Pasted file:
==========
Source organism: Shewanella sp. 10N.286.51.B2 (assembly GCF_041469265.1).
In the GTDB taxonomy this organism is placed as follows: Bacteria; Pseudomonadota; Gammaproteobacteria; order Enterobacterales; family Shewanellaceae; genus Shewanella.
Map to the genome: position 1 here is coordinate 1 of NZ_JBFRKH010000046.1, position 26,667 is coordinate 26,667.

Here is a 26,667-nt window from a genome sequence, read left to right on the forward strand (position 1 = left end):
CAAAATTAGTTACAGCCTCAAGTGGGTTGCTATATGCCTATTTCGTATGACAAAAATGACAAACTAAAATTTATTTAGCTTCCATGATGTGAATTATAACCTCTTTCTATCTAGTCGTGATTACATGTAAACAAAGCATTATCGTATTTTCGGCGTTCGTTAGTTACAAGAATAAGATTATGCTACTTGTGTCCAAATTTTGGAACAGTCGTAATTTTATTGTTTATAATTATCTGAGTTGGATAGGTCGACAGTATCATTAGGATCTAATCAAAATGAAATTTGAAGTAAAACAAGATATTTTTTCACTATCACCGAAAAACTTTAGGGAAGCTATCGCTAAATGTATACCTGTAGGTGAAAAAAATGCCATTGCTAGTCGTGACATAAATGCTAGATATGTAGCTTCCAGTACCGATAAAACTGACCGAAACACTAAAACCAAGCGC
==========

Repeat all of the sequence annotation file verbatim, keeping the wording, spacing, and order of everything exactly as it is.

Source organism: Shewanella sp. 10N.286.51.B2 (assembly GCF_041469265.1).
In the GTDB taxonomy this organism is placed as follows: Bacteria; Pseudomonadota; Gammaproteobacteria; order Enterobacterales; family Shewanellaceae; genus Shewanella.
Map to the genome: position 1 here is coordinate 1 of NZ_JBFRKH010000046.1, position 26,667 is coordinate 26,667.

Here is a 26,667-nt window from a genome sequence, read left to right on the forward strand (position 1 = left end):
CAAAATTAGTTACAGCCTCAAGTGGGTTGCTATATGCCTATTTCGTATGACAAAAATGACAAACTAAAATTTATTTAGCTTCCATGATGTGAATTATAACCTCTTTCTATCTAGTCGTGATTACATGTAAACAAAGCATTATCGTATTTTCGGCGTTCGTTAGTTACAAGAATAAGATTATGCTACTTGTGTCCAAATTTTGGAACAGTCGTAATTTTATTGTTTATAATTATCTGAGTTGGATAGGTCGACAGTATCATTAGGATCTAATCAAAATGAAATTTGAAGTAAAACAAGATATTTTTTCACTATCACCGAAAAACTTTAGGGAAGCTATCGCTAAATGTATACCTGTAGGTGAAAAAAATGCCATTGCTAGTCGTGACATAAATGCTAGATATGTAGCTTCCAGTACCGATAAAACTGACCGAAACACTAAAACCAAGCGC